Posted by: Andy Whitcomb
July 13, 2014

Andy Whitcomb

Carp Love


The common carp is so widely distributed we often forget it is a non-native species. Good luck finding a lake or river without these bottom-dwelling fish wallowing it. In many bodies of water, carp make up a majority of the fish biomass.

Though highly-prized in their native Europe, the common carp makes many anglers in the U.S. grumpy. Research has shown carp to be detrimental to native fish populations and even waterfowl and game by constantly stirring up bottom sediment.

But there also are anglers that love carp. Andy Sutthoff, “Terminal Angler, Fly Tier, and Fly Casting Instructor,” is one such fly fisherman in Ohio.

“Carp embody everything that I love about a true game fish,” he wrote.  The “golden ghosts,” as he calls them, are “big, strong, smart, and wary. One minute you’ll see the fish tailing or feeding in the shallow flats and the next minute it’s gone, obviously detecting your presence or some danger attributed to you.”

Carp have a reputation of being boney and strong flavored so rarely harvested, at least in the U.S. In fact, there is an old joke about eating the “plank” that it was cooked on instead of the fish. But when I asked Sutthoff about palatability being a reason carp are underutilized he laughed.

“Some swear how delicious the carp flesh is when prepared right,” but added, “I have no intention to find out.” : -)


When I think of urban fishing, I think of carp. Tolerant of poor water quality and high temperatures, they are found in places other fish can’t survive. They are here to stay. And, overlooked by most anglers. Why not try to catch a carp?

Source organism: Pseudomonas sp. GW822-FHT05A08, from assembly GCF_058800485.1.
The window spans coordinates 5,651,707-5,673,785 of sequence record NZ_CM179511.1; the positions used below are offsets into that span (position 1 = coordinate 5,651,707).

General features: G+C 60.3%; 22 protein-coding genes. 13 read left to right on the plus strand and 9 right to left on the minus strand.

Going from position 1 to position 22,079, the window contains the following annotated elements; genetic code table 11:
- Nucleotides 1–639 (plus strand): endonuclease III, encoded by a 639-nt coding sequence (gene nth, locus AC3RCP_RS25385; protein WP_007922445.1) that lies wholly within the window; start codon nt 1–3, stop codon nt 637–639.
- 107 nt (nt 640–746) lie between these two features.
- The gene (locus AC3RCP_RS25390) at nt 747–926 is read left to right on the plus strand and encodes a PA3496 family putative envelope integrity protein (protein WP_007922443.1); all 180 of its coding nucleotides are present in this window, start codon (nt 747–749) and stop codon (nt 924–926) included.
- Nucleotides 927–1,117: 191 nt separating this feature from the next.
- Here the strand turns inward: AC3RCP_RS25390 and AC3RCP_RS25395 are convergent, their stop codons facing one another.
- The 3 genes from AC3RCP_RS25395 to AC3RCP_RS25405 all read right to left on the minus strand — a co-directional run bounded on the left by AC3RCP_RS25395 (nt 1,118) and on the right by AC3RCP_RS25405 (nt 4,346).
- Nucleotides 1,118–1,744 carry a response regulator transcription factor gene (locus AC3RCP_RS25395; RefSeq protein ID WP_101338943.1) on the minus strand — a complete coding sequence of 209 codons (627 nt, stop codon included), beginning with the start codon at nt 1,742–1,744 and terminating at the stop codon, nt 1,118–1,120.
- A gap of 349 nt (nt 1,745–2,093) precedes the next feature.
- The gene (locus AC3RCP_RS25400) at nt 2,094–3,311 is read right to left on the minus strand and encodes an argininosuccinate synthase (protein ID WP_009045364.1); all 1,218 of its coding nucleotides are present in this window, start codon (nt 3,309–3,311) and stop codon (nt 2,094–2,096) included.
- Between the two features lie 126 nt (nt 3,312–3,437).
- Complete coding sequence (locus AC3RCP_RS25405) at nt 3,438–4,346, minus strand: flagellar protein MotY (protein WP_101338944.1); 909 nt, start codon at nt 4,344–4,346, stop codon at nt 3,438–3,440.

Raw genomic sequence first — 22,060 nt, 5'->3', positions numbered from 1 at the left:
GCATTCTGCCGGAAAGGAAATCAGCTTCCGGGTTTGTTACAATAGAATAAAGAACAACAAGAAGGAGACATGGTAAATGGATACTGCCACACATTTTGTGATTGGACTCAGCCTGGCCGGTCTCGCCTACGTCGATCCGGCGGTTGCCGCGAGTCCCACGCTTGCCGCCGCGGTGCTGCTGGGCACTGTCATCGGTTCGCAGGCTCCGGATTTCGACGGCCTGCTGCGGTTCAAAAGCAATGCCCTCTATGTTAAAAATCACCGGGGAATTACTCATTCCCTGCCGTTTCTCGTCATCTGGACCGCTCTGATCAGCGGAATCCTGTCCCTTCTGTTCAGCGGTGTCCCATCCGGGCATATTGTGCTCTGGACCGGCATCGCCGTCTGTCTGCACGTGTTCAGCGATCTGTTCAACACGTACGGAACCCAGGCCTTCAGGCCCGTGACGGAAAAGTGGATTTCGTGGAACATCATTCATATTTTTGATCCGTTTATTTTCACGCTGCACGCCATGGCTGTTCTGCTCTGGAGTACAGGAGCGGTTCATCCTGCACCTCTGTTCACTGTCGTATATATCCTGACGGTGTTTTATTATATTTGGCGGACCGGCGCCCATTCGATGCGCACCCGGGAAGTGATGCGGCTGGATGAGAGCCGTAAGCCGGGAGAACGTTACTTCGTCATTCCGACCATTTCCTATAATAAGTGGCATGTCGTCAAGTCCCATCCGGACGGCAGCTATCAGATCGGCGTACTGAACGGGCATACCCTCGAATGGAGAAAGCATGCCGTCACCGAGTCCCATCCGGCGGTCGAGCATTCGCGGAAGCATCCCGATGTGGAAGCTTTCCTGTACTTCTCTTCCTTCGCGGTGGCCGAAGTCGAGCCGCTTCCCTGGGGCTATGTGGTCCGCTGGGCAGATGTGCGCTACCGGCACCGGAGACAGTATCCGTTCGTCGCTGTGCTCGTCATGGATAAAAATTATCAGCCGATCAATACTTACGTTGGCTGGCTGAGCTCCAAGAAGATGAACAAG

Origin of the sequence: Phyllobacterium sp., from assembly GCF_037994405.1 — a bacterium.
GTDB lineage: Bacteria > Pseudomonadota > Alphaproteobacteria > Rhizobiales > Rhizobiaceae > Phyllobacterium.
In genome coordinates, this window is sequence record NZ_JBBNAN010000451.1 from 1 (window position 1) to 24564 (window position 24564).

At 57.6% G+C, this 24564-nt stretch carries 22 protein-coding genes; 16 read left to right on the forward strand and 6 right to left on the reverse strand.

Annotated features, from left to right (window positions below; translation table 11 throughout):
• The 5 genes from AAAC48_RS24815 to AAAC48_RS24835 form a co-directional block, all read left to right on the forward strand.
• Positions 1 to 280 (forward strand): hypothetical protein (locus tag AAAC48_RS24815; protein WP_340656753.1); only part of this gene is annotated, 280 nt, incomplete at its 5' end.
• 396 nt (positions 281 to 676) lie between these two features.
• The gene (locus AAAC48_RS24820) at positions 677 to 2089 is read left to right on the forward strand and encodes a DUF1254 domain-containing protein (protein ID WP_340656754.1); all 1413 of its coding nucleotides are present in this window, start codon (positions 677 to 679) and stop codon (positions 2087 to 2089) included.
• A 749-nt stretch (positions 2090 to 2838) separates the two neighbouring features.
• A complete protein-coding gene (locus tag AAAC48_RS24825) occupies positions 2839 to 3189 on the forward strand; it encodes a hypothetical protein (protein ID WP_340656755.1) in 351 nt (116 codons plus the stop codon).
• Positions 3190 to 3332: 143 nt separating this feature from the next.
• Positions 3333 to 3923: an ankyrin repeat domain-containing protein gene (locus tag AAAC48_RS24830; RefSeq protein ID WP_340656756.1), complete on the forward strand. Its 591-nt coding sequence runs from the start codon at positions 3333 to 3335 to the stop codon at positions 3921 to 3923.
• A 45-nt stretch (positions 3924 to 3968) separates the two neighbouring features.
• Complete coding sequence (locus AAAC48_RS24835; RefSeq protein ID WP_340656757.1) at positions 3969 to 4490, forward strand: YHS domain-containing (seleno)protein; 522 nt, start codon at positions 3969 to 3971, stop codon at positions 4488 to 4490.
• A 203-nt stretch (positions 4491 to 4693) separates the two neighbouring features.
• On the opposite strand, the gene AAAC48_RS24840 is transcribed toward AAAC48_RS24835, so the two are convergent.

Andy Whitcomb is a columnist, outdoor humorist, and stressed-out Dad living in Pennsylvania. Visit him at

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Andy Whitcomb is a columnist, outdoor humorist, and stressed-out Dad. He says there are “people who fish”… and there are “fishermen”. One of the few things he knows is that he is a “fisherman”... To the point it could be classified as borderline illness. Sharing this obsession is rewarding, therapeutic. He likes to encourage people to “stop and smell the crappie." Enjoys catching fish, but gets a greater thrill out of helping someone else hook up. Born in Florida, but raised on the banks of Oklahoma farm ponds. Now relocated to western Pennsylvania. He has fished, worked, lived all around the US. He has a B.S. in Zoology from Oklahoma State as well... And he met his wife while electrofishing. He has been contributing weekly to since 2011.                                                                                Find out about the rest of Take Me Fishing Blog Authors.

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